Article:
TUPE and Property Management
27th April 2015
Service provision change involving multiple maintenance contracts
It is well known that where the management or ownership of property passes from one company to another, the employment of staff engaged in property management or maintenance may transfer with it under the Transfer of Undertakings (Protection of Employment) Regulations 2006 (“TUPE”). However, it is not unusual for several different managed service contracts simultaneously to transfer from one contractor to another or for a number of sub-contracted maintenance contracts to be taken in-house by a property management company. A recent case has considered how TUPE applies in these circumstances involving multiple contracts.
In Ottimo Property Services v Duncan & Anor  the Employment Appeal Tribunal (“EAT”) considered the situation where several different blocks of residential housing in an estate, each with a separate management company, which sub-contracted their property maintenance work to the same company under different contracts, transferred responsibility for that work to a new provider. Although this had the appearance a service provision change (“SPC”), which would mean that employees and liabilities relating to them transferred under TUPE, r.3(1)(b) of TUPE requires that the activities being transferred from one contractor to another are carried out on “a client’s behalf”, in the singular. In this case there were several different clients with independent contracts. This had led an employment tribunal to find that TUPE did not apply, because the words in the singular in the regulation could not include the plural. However on appeal, the EAT held that it could apply to several distinct contracts.
The case concerned Britannia Village, an estate which comprises different blocks of residential housing, each one with a separate residents’ management company constituting a separate legal entity. There were 12 blocks plus a general management company which dealt with the common parts of the estate (pathways, parking etc.). Mr Duncan was employed as a Site Maintenance Manager by a company called Chainbow Ltd who initially had contracts to provide property management services for all but one of the blocks and the common parts. Chainbow then sub-contracted their property maintenance work to Ottimo, and with it Mr Duncan’s employment transferred to Ottimo under TUPE.
Over time, the management contracts for various units transferred to other companies, but in 2012, Warwick Estates Property Management acquired Ottimo’s seven remaining property management contracts and employed their own property manager, having been advised that TUPE did not apply. Ottimo gave Mr Duncan a P45 but told him that he should have been transferred to Warwick. He claimed unfair dismissal against both Ottimo and Warwick in the employment tribunal. The issue was whether liability for his dismissal transferred to Warwick under TUPE.
The appeal raised a novel point: whether “a” or “the” client for the purpose of a SPC transfer under r.3(1)(b) was to be understood solely in the singular or whether it could allow for there to be more than one client (providing they remain identical). Although earlier cases had dealt with the meaning of the word “client” under TUPE, none of them had had to address the question whether, allowing no changes in the end users (ie the “clients”) before and after the SPC, the singular should not include the plural. The employment tribunal at first instance had taken the literal approach and decided that the regulation could not cover the transfer of multiple separate contracts with several distinct legal entities.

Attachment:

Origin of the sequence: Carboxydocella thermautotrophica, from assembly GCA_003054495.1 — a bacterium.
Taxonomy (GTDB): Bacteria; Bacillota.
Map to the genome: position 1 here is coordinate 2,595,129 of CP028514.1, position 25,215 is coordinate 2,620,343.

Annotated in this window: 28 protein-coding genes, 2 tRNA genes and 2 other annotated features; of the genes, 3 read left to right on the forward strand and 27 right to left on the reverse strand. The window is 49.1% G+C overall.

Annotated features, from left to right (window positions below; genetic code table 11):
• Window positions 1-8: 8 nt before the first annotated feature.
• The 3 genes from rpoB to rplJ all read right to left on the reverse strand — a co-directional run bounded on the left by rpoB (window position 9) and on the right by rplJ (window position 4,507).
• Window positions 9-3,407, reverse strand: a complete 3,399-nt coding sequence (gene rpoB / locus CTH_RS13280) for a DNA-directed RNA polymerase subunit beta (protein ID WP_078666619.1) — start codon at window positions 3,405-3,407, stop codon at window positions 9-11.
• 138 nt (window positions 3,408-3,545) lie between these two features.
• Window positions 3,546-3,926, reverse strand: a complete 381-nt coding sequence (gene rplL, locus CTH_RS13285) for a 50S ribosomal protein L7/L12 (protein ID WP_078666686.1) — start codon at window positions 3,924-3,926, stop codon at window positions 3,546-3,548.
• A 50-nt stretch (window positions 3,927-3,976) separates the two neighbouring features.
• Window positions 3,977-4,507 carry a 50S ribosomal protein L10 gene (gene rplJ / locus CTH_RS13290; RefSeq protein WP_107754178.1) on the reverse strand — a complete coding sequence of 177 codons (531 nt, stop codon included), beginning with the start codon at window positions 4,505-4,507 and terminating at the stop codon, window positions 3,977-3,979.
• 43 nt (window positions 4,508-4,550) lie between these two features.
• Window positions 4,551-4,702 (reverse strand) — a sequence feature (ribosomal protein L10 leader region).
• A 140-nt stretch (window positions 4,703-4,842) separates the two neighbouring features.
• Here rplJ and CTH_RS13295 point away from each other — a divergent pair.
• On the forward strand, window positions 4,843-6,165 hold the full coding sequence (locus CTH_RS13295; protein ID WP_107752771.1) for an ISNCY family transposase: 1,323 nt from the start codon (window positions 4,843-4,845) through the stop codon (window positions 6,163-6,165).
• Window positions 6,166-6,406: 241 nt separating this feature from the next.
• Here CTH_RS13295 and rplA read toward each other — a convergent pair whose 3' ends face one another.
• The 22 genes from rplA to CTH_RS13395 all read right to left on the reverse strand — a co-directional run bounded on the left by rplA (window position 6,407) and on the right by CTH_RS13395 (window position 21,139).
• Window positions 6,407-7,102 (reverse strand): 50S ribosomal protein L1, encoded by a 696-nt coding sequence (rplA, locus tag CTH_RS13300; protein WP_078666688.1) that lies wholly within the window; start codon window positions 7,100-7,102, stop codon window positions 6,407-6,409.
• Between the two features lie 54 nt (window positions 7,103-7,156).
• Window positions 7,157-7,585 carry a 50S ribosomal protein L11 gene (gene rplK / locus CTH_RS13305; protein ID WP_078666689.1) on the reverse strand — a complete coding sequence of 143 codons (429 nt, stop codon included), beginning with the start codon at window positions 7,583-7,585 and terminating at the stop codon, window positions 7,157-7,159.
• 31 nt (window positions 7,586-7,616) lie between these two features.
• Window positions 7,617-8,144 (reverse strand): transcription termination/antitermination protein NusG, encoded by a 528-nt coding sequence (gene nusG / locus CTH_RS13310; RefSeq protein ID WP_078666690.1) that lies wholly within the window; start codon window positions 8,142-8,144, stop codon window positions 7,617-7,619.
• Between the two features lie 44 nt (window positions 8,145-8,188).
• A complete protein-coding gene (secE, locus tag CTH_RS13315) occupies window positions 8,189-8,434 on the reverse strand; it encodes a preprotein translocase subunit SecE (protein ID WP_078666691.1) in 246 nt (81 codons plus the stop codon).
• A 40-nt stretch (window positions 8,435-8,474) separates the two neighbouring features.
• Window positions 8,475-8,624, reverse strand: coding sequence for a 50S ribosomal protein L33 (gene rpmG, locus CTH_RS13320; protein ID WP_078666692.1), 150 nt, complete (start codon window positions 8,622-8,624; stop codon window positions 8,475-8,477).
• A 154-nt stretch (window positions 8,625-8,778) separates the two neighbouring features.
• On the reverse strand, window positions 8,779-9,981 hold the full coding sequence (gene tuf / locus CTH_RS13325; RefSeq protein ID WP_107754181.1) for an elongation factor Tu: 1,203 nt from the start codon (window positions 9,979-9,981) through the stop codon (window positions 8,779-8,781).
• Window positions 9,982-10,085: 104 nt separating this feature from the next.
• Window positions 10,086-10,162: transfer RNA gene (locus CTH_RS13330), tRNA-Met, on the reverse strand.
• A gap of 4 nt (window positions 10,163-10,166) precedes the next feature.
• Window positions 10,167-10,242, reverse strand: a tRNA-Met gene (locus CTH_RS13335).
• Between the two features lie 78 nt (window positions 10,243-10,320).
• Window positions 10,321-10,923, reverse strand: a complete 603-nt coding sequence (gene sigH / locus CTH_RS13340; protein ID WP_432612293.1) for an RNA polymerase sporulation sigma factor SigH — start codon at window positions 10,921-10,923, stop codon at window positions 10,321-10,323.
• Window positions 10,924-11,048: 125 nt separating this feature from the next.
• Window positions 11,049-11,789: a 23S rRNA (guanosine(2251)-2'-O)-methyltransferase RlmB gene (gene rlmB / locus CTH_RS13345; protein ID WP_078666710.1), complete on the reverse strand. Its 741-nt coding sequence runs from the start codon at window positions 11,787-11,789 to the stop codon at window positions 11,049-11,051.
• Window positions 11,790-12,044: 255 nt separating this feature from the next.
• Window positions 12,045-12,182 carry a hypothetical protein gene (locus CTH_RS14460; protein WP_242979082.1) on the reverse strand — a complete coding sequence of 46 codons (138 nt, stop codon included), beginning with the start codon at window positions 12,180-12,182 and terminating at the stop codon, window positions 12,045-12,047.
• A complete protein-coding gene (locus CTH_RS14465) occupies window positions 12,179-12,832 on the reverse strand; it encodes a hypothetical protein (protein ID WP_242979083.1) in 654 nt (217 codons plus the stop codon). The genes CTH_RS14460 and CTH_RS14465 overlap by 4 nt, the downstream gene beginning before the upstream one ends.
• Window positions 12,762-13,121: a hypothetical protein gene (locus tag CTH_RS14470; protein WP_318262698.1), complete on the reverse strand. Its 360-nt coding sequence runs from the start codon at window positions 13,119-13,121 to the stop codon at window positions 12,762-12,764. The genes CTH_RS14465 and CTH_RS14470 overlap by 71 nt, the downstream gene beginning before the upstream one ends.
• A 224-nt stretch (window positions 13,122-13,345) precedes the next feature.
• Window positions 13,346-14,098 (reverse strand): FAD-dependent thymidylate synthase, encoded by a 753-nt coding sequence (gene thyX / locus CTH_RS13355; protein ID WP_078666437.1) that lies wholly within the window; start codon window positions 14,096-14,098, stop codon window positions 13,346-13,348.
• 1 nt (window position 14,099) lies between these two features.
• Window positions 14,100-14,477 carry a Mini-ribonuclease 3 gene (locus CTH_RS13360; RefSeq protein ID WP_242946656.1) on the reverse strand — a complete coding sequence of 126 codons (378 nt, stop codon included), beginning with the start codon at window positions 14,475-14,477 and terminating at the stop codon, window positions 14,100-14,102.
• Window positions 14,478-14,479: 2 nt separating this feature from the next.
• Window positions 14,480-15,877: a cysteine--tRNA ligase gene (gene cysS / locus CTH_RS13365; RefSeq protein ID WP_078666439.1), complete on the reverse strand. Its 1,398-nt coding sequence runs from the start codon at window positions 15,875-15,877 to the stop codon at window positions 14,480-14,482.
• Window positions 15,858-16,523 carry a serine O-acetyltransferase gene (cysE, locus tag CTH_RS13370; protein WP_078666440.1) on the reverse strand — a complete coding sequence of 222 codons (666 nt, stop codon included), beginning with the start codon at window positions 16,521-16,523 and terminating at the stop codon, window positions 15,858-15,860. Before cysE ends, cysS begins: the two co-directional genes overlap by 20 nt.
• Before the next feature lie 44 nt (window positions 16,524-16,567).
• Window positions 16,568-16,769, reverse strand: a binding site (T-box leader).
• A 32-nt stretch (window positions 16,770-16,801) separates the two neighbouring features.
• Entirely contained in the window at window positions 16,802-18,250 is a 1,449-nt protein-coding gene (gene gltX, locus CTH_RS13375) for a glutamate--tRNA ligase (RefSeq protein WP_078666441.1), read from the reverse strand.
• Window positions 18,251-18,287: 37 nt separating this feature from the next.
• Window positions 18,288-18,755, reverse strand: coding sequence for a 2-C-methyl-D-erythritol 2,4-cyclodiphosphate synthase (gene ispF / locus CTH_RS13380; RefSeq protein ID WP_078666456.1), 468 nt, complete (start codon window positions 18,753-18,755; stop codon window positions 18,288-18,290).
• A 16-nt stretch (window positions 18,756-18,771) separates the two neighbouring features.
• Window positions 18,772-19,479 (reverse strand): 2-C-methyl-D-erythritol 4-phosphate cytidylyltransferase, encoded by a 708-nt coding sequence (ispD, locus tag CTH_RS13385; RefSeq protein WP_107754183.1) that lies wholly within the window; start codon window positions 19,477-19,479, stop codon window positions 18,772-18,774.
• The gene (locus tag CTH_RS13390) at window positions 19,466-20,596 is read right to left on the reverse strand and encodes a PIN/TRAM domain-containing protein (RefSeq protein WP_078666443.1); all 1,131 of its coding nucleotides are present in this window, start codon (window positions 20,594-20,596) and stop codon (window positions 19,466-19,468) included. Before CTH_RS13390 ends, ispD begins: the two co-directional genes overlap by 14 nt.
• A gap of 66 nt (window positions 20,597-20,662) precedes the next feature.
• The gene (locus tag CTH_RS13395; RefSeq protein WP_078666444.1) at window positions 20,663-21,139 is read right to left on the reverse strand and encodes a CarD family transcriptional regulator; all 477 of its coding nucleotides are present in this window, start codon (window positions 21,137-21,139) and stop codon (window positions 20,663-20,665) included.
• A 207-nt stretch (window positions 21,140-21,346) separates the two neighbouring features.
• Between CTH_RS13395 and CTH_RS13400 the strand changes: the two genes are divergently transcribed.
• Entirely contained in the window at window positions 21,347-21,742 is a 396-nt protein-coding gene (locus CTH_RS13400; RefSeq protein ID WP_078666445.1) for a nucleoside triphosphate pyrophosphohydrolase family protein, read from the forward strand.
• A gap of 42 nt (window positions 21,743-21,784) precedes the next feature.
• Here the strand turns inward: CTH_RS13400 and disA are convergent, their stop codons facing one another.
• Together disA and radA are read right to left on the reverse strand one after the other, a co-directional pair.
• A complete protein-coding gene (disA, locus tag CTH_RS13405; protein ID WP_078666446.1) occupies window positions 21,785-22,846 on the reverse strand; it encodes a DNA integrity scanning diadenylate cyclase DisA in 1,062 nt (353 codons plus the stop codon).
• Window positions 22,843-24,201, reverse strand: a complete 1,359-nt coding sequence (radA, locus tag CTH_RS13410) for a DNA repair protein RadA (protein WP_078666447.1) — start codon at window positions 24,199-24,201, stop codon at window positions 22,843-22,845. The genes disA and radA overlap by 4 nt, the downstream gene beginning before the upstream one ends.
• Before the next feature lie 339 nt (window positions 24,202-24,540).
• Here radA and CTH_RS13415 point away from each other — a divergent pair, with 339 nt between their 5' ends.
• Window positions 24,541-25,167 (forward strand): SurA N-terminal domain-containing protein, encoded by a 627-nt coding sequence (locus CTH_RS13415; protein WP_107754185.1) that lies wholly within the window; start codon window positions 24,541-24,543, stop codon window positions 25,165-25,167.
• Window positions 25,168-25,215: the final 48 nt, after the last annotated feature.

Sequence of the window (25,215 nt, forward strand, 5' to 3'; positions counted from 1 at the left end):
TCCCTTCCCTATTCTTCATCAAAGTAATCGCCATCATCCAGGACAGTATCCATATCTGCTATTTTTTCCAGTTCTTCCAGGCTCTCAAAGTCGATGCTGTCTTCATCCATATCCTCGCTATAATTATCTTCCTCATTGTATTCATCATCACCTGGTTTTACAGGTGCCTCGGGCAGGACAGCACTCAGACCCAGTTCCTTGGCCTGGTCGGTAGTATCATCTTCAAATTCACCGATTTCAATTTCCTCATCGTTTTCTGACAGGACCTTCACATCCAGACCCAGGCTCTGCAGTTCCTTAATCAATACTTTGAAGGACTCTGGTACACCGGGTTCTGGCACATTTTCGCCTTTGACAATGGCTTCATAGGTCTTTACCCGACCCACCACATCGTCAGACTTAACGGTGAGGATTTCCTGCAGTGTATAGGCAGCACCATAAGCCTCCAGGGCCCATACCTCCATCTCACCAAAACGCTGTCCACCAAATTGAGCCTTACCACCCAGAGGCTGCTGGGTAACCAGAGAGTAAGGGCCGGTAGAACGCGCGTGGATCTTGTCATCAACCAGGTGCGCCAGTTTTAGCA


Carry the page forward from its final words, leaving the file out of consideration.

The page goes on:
In deciding that the employment tribunal had erred in law, and that the word could be read in the plural, the EAT relied on several different factors:
- Firstly, this case did not require any reference to be made to EU law, because the SPC provisions in UK TUPE were domestic in origin did not derive from EU regulation.
- Section 6 of the Interpretation Act 1978 provides that “words in the singular include the plural and words in the plural include the singular”, “unless the contrary intention appears”.
- In any event, it was possible that the words “the client” could comprise more than one legal entity, and so might more properly be described as the “clients”. There would though need to be some link or some commonality between them to permit the identification of their intention. It is a requirement of r.3(3)(a)(ii) that the client intends that the activities (meaning “fundamentally the same activities”) will be carried out by the transferee following transfer.
- Intention might be harder to demonstrate where there is no umbrella contract defining the clients, but that did not mean there must be a single contract between the legal entities. For example, the various “clients” could have demonstrated a common intent in entering into the contract(s) or intention might be discernable from the terms of the contract itself.
- It was not fatal in the particular circumstances that the separate contracts had separate start and end dates.
In this case, having erred in their interpretation of the statute, the employment tribunal had not considered whether there was commonality of intention, and therefore the case was remitted back to them by the EAT for further consideration of the facts.
This decision gives welcome clarity on a point which frequently arises in practice.